Alex and Lance

Are you still ready to lynch Alex Rodriguez? Okay. Tell me: How do you feel about Lance Armstrong? Bear in mind that cycling's governing body has a failed Lance Armstrong drug test on record, and though he contests it and will sue anyone who writes about it, I think it's safe to say that nobody in Europe takes the denial seriously. Numerous witnesses have gone on record that he doped. I don't write this here to impugn Lance Armstrong—I'm a huge Armstrong fan. Doping was a pandemic in cycling when he was in the midst of his run of Tour de France victories. I can hardly think of a top rider who wasn't busted. So in a flawed system, Armstrong dominated. Seven Tour wins in a row. The achievement is almost beyond comprehension, nevermind the allegations of drug use, and nevermind the fact that he did it after recovery from cancer. Of course, that last fact, and all of the positive work he has done (along with his litigious nature), has saved his public image, at least in the US, though he too has had his messy divorce played out in the tabs, and he, too, has been linked with a rock star or two. Whatever. If you admire Lance Armstrong, and I don't see how any rational person cannot, than I'm not sure how you can demonize Alex Rodriguez.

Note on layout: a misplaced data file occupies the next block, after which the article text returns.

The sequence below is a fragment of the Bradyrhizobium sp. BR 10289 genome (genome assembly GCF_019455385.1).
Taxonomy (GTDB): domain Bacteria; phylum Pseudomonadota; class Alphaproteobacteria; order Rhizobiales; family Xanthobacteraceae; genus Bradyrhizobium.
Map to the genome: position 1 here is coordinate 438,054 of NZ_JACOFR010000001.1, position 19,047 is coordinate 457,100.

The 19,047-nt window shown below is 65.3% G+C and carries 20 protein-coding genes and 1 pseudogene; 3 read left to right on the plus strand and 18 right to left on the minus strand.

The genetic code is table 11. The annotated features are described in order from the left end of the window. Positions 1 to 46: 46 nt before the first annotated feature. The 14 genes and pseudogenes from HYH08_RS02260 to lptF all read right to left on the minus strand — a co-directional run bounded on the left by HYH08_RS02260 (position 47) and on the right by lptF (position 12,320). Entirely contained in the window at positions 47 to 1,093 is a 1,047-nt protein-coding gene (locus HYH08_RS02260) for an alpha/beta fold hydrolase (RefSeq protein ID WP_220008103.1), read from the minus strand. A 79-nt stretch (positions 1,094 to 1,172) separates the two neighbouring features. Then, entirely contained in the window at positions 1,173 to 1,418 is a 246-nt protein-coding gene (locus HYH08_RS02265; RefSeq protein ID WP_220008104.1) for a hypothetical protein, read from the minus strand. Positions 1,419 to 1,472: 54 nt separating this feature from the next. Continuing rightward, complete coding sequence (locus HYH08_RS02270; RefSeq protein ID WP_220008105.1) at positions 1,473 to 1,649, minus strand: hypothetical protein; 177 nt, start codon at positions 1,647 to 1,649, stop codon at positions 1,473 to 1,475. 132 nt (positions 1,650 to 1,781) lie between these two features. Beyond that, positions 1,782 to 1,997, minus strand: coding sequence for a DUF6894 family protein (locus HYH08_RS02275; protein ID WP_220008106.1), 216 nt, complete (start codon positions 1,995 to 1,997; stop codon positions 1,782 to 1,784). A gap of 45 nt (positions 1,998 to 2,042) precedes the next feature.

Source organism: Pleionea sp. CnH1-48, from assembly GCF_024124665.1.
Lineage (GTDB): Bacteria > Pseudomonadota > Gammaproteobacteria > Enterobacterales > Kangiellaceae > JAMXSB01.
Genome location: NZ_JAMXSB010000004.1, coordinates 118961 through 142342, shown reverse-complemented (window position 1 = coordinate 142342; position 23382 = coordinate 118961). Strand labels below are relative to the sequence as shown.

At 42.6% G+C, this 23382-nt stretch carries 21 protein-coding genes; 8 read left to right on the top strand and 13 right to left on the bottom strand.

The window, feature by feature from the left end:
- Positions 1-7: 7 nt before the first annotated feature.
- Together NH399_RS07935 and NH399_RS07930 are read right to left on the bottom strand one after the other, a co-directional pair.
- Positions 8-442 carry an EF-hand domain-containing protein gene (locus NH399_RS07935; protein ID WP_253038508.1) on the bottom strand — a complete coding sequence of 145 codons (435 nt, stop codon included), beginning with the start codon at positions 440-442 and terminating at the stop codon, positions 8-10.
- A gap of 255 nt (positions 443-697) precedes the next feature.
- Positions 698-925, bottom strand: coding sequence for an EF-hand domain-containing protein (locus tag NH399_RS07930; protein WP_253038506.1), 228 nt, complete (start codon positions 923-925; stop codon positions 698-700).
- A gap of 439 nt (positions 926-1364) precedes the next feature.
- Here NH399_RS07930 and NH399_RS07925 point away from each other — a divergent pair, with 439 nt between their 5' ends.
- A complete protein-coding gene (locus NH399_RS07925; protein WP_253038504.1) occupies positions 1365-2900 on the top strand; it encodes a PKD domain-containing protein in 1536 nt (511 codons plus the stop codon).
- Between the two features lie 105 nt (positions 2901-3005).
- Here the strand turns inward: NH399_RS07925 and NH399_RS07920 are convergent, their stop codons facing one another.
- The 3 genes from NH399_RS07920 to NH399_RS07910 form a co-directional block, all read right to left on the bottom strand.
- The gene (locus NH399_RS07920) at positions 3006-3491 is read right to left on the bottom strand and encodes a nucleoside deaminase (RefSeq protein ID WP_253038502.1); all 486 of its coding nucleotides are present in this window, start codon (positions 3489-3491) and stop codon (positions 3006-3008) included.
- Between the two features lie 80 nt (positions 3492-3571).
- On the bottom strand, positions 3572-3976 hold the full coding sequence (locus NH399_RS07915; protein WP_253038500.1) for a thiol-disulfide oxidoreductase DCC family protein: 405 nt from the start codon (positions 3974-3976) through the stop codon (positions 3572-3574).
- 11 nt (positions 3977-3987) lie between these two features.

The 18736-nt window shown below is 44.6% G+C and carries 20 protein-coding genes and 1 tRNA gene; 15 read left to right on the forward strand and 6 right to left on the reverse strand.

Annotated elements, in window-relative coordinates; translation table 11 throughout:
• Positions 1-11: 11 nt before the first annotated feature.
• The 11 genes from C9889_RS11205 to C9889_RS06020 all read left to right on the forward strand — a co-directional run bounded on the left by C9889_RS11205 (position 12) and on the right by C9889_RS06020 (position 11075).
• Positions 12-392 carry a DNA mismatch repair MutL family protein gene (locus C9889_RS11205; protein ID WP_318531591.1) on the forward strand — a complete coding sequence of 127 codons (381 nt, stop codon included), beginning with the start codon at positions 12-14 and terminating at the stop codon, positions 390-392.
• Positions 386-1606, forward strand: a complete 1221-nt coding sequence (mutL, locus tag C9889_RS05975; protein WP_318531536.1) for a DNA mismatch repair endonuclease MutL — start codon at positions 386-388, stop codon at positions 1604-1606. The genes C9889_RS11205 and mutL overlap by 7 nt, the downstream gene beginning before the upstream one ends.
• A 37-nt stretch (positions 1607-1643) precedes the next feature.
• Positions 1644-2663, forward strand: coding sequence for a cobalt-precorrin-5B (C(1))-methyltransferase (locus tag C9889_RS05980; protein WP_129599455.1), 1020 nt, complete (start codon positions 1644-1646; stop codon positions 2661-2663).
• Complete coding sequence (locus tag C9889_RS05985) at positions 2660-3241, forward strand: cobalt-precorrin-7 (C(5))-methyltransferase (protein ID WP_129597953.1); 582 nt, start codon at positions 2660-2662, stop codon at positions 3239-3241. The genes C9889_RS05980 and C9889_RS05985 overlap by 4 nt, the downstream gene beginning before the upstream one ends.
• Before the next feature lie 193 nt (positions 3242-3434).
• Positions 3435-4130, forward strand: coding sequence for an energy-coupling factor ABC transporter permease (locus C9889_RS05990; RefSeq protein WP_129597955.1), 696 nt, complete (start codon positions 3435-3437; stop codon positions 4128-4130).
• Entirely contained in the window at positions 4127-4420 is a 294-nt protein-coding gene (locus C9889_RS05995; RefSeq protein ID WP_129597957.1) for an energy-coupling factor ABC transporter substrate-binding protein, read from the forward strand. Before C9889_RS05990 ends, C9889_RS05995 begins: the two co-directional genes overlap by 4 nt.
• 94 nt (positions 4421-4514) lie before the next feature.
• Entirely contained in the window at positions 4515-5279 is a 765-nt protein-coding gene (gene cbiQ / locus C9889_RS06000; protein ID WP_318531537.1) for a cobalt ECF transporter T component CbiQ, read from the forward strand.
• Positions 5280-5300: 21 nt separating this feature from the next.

Another point. I see a lot in print about how this generation of ballplayers has forever soiled the Hall of Fame, as if that were some kind of institution beyond reproach. Yes, the Hall is going to have to figure out how to deal with the likes of Bonds, McGwire, Sosa, Clemens, and Alex. But we all have that problem, don't we, and inasmuch as the Hall is a tool of MLB, we can say the organization has brought the problem upon itself. But let me also point out a misperception. The Hall of Fame was not established to honor the greatest players in the game. It was established to promote baseball. The fact that anyone will be talking about baseball, about the hall, who deserves to be in, and who doesn't, is prima facie a victory for the Hall.

12 comments… add one

  • Lance Armstrong is likely a horrible liar. Cycling’s problems, famous and deep-seated, do not forgive him his (likely) dishonesty.